IN a car as cute as the Fiat 500 I suppose we shouldn’t have been surprised when a car full of young children began to wave as they overtook us on the M5. We waved back of course, thus reinforcing that the new Fiat 500 is a happy, smiley car driven only by happy, smiley folk.

Okay – usually, YOUNGER, happy, smiley folk than me – but there you go.

And if you think the little Fiat was struggling in motorway traffic then you’d be wrong – it was going along very nicely at 70mph thank you very much and the last time I checked that was the speed limit for motorways.

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The 500 is just one of those cars that people like to be in front of – not behind. I can only think that they believe they must be travelling well below the speed limit if a tiny car is ahead of them.

Anyway, let’s not start a “speed limits need to be reviewed” debate here – how did the Fiat 500 cope on the 600-mile round-trip to Fife and back?

Much better than I had first imagined actually – and I had imagined quite a tiresome journey with plenty of noise and changing of gears (especially down, to overtake. Overtake? Who am I kidding?)

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Fortunately, I’d been provided with the range-topping Lounge model which comes with such luxuries as air-conditioning, a height-adjustable driver’s seat, panoramic sunroof, rear parking sensors and a leather steering wheel with audio controls. The optional 7in infotainment screen (up from the standard 5in) with Tom Tom Navigation was also fitted (£275).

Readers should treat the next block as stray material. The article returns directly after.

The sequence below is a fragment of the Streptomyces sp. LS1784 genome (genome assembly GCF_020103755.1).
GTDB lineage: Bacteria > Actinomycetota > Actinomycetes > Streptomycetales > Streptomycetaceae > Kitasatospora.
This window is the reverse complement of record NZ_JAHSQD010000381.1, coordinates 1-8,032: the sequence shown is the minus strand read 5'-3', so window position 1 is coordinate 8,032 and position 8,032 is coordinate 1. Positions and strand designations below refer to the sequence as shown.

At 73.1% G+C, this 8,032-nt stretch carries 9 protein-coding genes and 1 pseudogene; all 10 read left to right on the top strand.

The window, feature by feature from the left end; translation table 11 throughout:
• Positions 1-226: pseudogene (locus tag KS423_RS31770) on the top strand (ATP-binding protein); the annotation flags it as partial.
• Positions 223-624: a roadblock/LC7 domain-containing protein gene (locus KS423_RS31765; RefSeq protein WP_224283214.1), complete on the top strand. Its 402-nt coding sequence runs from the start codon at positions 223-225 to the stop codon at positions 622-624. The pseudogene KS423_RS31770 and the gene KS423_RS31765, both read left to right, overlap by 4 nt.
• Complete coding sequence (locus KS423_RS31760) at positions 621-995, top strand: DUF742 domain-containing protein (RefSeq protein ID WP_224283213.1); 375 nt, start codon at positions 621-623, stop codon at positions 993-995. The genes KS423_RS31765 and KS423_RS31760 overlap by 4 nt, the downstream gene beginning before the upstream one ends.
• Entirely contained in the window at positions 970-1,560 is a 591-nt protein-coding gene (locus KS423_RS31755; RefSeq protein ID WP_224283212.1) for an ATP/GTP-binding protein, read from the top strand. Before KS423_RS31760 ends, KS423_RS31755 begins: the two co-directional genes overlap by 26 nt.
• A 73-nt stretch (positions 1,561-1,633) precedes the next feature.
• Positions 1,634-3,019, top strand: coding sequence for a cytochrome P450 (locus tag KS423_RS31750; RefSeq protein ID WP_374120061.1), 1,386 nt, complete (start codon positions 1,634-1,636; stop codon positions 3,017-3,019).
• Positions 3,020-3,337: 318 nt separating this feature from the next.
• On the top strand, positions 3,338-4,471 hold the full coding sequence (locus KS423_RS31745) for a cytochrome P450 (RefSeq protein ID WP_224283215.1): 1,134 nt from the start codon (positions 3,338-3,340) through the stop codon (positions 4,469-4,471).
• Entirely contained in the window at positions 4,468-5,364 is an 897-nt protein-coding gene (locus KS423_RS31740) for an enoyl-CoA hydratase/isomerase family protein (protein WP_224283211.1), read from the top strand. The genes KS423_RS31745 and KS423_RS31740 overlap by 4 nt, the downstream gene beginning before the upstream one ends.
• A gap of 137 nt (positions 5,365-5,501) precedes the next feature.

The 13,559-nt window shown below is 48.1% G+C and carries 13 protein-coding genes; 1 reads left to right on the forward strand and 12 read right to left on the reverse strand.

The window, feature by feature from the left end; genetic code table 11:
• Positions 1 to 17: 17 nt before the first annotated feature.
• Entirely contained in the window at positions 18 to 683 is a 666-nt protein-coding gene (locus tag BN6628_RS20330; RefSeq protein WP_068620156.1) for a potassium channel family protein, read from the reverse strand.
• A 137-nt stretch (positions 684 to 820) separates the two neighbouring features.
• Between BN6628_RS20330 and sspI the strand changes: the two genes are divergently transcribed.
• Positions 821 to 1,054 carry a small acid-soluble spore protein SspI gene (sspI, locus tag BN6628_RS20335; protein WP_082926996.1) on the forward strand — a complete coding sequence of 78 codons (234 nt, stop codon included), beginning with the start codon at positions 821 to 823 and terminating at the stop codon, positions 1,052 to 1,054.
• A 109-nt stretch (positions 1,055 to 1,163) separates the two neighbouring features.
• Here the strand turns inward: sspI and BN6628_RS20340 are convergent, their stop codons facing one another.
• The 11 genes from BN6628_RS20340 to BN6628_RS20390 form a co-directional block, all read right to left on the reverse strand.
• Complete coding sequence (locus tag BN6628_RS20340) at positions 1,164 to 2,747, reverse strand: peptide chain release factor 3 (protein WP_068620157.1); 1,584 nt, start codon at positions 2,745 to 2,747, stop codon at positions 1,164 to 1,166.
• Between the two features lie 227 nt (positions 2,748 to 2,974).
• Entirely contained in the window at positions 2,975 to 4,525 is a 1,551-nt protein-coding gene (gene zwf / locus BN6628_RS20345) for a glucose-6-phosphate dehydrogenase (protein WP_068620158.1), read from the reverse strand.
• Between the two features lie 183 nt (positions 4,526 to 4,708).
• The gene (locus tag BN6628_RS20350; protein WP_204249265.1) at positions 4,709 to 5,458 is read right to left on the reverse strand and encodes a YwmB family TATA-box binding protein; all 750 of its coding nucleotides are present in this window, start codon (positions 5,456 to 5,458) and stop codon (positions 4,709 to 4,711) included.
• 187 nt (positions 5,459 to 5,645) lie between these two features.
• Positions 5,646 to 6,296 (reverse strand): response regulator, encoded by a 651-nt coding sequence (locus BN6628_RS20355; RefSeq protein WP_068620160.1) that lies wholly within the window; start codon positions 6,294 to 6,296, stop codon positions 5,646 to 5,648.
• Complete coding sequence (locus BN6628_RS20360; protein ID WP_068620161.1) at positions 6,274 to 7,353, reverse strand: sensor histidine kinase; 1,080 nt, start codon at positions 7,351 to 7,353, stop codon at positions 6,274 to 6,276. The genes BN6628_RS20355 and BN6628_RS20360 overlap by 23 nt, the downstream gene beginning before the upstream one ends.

Unfortunately, there was no cruise-control as this isn’t available even as an option. A shame as it is standard on the Vauxhall Adam – one of the 500’s obvious rivals.

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I was pleased to see that my car came with the bogo-standard 1.2, 4-cylinder, 69bhp engine as the more powerful TwinAir units (85bhp and 105bhp) are just a little bit too noisy for a long journey – that 2-cylinder staccato can get very wearing and is much more suited for city driving. The 1.3 MultiJet diesel may have been the better option actually, as while it can be very rattly around town it’s quite a good cruiser and Fiat claim it can return up to 94mpg.

I managed to average 54.5mpg overall, which I was pleased with – only having to stop for fuel once on the return journey.

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And the journey was a pleasant, relaxed affair too. Okay, the Fiat 500 is no mile-munching cruiser but it’s not particularly noisy either – you can easily hold a conversation even at 70mph and the sound-system doesn’t need to be turned up to 11 either. The skinny little tyres don’t make much road-noise and the bubble-like aerodynamics don’t generate much wind noise.

I didn’t have to wrestle with gear-changes either when overtaking as the little car picks up adequately even in its 5th top gear – you just have to give it a little more time and plan-ahead a little more than you would in a more powerful car and so long as you don’t want to scream along like your hair’s on fire then the Fiat 500 gets the job done nicely.

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Inside, the new 500 isn’t a million miles away from the older model. It’s still retro-based but now with an infotainment screen in the middle of those cute, shiny buttons and switches. It all looks just as appealing on the inside as it does from the outside which is probably unique to the Fiat 500.